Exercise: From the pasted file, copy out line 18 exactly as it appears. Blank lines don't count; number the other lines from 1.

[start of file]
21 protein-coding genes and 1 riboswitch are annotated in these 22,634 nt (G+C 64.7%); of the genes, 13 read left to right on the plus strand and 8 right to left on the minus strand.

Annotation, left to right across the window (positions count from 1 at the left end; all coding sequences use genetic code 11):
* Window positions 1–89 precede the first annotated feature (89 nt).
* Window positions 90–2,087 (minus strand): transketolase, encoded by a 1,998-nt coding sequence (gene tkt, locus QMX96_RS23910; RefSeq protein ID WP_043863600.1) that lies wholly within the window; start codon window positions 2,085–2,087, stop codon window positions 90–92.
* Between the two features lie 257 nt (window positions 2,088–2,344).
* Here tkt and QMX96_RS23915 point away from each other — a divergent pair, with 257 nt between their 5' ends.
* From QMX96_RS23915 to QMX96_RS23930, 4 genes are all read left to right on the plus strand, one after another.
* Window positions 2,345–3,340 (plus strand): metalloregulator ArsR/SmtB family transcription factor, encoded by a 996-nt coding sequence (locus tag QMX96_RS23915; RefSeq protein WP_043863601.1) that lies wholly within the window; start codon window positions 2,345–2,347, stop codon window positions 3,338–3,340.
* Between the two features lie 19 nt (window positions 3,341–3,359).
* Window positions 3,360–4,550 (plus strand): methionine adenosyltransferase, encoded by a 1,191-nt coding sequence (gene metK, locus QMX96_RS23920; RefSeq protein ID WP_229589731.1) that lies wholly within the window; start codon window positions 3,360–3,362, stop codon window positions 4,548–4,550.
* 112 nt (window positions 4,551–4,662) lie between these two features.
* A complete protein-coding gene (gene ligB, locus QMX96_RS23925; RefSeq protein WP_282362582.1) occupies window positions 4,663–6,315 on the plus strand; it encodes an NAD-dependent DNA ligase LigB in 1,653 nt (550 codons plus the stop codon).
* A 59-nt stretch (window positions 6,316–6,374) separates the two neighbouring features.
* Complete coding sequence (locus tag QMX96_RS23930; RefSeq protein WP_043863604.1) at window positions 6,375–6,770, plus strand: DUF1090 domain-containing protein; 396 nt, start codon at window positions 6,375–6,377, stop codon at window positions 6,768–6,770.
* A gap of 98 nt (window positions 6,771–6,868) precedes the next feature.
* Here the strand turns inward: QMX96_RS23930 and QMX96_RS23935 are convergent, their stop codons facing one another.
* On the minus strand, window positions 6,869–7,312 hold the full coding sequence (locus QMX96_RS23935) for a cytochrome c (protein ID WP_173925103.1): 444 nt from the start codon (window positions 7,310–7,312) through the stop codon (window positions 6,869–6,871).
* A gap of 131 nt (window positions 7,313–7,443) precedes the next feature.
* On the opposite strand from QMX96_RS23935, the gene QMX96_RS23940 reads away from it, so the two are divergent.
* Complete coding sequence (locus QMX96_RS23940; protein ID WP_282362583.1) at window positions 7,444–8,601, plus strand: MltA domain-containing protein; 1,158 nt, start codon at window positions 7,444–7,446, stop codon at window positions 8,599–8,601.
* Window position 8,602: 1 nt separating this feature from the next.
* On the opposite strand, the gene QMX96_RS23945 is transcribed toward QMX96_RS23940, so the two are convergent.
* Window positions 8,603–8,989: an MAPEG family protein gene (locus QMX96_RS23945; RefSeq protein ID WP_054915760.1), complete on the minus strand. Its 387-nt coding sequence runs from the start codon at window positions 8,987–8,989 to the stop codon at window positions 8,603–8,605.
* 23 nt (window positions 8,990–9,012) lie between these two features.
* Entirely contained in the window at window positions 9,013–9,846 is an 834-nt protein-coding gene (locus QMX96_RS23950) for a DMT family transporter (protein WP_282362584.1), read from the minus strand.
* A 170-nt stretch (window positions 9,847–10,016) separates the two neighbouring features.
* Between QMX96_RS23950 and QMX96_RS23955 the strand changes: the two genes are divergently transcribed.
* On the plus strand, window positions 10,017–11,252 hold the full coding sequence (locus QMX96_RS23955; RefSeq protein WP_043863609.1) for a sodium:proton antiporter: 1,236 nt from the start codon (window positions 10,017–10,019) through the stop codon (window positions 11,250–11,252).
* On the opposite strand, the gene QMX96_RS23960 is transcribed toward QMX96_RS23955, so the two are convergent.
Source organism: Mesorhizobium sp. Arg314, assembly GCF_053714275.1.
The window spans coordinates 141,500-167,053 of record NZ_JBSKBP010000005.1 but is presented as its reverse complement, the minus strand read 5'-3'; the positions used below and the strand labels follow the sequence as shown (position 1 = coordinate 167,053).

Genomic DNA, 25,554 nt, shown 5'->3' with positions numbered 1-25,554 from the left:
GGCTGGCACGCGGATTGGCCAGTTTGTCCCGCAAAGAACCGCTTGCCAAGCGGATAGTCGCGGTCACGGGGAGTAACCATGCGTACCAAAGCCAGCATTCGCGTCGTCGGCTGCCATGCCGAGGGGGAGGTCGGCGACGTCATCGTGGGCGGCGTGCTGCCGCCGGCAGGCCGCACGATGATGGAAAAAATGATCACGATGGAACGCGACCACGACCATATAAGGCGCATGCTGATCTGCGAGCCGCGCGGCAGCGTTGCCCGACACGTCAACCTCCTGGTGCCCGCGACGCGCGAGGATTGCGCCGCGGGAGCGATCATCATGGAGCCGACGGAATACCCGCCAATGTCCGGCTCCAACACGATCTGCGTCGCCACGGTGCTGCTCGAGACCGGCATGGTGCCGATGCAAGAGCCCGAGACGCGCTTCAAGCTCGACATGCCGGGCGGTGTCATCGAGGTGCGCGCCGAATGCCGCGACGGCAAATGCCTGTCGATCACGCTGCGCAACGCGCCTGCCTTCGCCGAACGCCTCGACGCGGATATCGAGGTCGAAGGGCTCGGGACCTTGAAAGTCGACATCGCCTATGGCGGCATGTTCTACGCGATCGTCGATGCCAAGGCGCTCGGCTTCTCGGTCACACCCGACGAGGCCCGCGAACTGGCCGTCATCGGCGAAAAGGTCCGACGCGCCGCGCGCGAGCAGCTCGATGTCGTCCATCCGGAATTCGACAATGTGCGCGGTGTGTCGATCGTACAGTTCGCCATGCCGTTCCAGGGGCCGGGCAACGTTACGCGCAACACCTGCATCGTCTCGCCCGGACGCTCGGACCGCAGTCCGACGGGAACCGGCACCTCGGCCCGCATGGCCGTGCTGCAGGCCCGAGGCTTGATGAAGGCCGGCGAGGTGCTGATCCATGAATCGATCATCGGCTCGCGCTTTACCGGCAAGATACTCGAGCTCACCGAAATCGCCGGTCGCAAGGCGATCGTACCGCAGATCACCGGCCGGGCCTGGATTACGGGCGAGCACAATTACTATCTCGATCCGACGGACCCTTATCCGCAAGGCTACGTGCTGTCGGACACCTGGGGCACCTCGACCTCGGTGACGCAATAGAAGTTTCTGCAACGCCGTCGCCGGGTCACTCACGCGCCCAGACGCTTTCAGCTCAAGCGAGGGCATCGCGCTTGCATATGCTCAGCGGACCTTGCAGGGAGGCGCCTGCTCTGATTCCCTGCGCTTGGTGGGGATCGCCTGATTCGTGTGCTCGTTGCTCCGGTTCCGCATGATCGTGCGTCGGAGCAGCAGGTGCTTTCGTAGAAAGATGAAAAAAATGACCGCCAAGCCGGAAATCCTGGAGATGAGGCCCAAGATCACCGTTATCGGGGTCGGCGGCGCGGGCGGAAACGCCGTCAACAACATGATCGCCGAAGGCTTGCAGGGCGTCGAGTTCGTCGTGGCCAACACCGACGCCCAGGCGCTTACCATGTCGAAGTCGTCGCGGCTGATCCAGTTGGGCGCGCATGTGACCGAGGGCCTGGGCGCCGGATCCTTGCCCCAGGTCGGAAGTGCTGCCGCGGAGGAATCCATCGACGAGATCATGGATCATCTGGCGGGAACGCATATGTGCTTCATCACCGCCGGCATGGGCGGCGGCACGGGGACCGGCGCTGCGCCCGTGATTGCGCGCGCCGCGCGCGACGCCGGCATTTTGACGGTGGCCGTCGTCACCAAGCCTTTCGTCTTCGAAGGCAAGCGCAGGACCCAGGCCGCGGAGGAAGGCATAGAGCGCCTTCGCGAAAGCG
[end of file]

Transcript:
* A gap of 131 nt (window positions 7,313–7,443) precedes the next feature.